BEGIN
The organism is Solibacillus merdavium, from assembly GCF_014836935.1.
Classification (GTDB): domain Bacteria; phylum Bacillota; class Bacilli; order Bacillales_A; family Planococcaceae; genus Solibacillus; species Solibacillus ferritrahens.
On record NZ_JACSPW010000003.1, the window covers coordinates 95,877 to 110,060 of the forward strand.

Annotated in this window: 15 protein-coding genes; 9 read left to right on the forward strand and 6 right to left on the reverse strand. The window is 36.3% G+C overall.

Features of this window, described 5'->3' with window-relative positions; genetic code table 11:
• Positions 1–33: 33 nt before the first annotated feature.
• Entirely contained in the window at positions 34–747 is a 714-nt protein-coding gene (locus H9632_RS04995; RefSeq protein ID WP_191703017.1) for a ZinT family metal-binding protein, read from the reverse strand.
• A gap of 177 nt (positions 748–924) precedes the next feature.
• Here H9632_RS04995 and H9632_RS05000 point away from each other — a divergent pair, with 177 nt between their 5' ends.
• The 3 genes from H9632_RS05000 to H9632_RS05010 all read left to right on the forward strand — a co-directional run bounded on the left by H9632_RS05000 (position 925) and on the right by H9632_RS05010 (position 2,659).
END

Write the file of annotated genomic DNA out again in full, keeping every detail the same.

The organism is Solibacillus merdavium, from assembly GCF_014836935.1.
Classification (GTDB): domain Bacteria; phylum Bacillota; class Bacilli; order Bacillales_A; family Planococcaceae; genus Solibacillus; species Solibacillus ferritrahens.
On record NZ_JACSPW010000003.1, the window covers coordinates 95,877 to 110,060 of the forward strand.

Annotated in this window: 15 protein-coding genes; 9 read left to right on the forward strand and 6 right to left on the reverse strand. The window is 36.3% G+C overall.

Features of this window, described 5'->3' with window-relative positions; genetic code table 11:
• Positions 1–33: 33 nt before the first annotated feature.
• Entirely contained in the window at positions 34–747 is a 714-nt protein-coding gene (locus H9632_RS04995; RefSeq protein ID WP_191703017.1) for a ZinT family metal-binding protein, read from the reverse strand.
• A gap of 177 nt (positions 748–924) precedes the next feature.
• Here H9632_RS04995 and H9632_RS05000 point away from each other — a divergent pair, with 177 nt between their 5' ends.
• The 3 genes from H9632_RS05000 to H9632_RS05010 all read left to right on the forward strand — a co-directional run bounded on the left by H9632_RS05000 (position 925) and on the right by H9632_RS05010 (position 2,659).